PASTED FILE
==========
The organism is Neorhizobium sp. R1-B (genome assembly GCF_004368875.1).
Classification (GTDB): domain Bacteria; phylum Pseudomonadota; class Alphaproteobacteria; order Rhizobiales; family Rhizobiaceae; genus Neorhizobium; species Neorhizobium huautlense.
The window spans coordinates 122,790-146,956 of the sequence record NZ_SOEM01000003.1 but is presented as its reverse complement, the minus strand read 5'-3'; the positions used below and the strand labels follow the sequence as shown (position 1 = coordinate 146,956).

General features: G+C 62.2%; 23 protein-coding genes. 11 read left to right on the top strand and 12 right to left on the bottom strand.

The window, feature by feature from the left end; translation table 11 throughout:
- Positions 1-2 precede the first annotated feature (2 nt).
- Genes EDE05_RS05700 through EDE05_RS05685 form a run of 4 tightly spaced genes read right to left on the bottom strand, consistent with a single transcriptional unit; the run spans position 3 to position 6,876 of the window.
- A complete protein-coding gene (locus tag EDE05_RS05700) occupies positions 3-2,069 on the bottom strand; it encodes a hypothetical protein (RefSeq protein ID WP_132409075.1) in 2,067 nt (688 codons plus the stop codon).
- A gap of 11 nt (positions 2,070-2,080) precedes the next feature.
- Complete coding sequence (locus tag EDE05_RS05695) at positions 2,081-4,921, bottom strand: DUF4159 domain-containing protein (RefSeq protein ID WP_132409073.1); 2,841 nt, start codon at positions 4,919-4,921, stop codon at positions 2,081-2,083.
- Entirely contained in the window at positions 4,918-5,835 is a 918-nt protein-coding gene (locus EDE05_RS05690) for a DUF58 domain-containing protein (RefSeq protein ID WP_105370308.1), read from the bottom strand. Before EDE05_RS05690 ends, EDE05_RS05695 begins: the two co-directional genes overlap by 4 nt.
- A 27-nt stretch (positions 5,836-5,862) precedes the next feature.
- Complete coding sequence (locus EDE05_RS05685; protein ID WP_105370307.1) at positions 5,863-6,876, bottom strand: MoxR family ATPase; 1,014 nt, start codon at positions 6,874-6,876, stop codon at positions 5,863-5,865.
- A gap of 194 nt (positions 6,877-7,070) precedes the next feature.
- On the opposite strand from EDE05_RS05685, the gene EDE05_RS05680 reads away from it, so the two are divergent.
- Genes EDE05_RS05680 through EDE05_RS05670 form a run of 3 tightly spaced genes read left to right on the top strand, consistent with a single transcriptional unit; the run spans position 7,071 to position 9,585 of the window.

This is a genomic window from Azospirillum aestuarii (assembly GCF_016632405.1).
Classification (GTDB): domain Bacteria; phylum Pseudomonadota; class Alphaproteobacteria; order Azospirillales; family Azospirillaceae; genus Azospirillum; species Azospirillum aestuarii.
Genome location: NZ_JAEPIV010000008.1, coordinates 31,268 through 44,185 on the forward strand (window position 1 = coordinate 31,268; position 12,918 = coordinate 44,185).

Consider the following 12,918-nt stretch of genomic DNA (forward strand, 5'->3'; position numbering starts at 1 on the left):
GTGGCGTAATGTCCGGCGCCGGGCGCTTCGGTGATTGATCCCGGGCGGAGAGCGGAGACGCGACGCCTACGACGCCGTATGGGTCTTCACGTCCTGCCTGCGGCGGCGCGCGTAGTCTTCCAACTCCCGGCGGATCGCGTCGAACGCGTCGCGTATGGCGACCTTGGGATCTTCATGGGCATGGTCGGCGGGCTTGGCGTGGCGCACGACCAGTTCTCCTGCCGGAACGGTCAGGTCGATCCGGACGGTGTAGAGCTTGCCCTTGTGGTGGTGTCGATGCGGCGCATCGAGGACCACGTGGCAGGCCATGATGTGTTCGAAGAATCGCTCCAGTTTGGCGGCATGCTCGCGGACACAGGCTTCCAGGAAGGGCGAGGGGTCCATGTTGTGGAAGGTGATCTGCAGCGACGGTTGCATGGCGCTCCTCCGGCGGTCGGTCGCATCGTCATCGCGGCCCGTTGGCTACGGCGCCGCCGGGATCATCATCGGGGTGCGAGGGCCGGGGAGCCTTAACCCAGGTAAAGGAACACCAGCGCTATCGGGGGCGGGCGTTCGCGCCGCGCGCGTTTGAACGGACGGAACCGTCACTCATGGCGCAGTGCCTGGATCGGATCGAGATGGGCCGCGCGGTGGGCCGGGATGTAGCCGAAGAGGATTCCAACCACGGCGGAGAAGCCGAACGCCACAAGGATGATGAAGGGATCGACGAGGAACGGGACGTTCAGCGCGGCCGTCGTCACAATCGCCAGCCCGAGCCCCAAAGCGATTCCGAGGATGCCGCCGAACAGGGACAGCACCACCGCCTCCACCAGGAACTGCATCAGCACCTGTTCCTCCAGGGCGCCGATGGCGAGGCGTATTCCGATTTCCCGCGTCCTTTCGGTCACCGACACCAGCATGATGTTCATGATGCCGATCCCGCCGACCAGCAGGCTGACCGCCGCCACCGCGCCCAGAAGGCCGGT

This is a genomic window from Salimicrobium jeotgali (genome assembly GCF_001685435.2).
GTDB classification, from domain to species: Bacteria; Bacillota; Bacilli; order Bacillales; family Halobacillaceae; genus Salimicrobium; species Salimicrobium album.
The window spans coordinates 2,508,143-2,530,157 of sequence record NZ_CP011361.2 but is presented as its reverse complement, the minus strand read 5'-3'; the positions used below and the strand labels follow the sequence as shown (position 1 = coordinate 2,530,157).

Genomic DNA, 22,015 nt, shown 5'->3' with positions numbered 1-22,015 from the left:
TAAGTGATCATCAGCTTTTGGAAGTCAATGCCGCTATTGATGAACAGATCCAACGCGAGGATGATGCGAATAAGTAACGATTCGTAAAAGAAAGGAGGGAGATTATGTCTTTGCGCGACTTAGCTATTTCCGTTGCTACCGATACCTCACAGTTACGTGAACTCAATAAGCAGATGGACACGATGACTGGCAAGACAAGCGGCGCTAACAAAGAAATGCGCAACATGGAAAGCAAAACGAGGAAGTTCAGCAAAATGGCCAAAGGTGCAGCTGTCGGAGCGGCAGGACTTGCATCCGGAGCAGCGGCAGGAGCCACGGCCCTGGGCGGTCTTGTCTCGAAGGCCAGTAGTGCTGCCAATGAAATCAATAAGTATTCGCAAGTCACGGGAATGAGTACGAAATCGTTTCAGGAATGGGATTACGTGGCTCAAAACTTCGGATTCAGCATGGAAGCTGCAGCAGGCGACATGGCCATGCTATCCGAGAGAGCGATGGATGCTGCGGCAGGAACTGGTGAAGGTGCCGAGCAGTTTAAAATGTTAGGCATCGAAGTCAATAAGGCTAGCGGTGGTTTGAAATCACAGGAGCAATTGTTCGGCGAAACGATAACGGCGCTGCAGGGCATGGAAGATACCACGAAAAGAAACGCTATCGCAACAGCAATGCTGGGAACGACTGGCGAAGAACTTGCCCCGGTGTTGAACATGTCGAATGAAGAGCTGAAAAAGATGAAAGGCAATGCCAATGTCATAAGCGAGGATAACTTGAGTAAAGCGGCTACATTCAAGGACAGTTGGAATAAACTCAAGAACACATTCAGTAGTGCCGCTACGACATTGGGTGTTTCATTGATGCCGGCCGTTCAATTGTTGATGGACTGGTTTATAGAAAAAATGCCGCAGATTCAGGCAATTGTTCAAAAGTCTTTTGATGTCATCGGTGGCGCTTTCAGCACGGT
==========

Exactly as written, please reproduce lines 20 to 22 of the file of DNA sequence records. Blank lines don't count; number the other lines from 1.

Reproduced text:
Consider the following 12,918-nt stretch of genomic DNA (forward strand, 5'->3'; position numbering starts at 1 on the left):
GTGGCGTAATGTCCGGCGCCGGGCGCTTCGGTGATTGATCCCGGGCGGAGAGCGGAGACGCGACGCCTACGACGCCGTATGGGTCTTCACGTCCTGCCTGCGGCGGCGCGCGTAGTCTTCCAACTCCCGGCGGATCGCGTCGAACGCGTCGCGTATGGCGACCTTGGGATCTTCATGGGCATGGTCGGCGGGCTTGGCGTGGCGCACGACCAGTTCTCCTGCCGGAACGGTCAGGTCGATCCGGACGGTGTAGAGCTTGCCCTTGTGGTGGTGTCGATGCGGCGCATCGAGGACCACGTGGCAGGCCATGATGTGTTCGAAGAATCGCTCCAGTTTGGCGGCATGCTCGCGGACACAGGCTTCCAGGAAGGGCGAGGGGTCCATGTTGTGGAAGGTGATCTGCAGCGACGGTTGCATGGCGCTCCTCCGGCGGTCGGTCGCATCGTCATCGCGGCCCGTTGGCTACGGCGCCGCCGGGATCATCATCGGGGTGCGAGGGCCGGGGAGCCTTAACCCAGGTAAAGGAACACCAGCGCTATCGGGGGCGGGCGTTCGCGCCGCGCGCGTTTGAACGGACGGAACCGTCACTCATGGCGCAGTGCCTGGATCGGATCGAGATGGGCCGCGCGGTGGGCCGGGATGTAGCCGAAGAGGATTCCAACCACGGCGGAGAAGCCGAACGCCACAAGGATGATGAAGGGATCGACGAGGAACGGGACGTTCAGCGCGGCCGTCGTCACAATCGCCAGCCCGAGCCCCAAAGCGATTCCGAGGATGCCGCCGAACAGGGACAGCACCACCGCCTCCACCAGGAACTGCATCAGCACCTGTTCCTCCAGGGCGCCGATGGCGAGGCGTATTCCGATTTCCCGCGTCCTTTCGGTCACCGACACCAGCATGATGTTCATGATGCCGATCCCGCCGACCAGCAGGCTGACCGCCGCCACCGCGCCCAGAAGGCCGGT

This is a genomic window from Salimicrobium jeotgali (genome assembly GCF_001685435.2).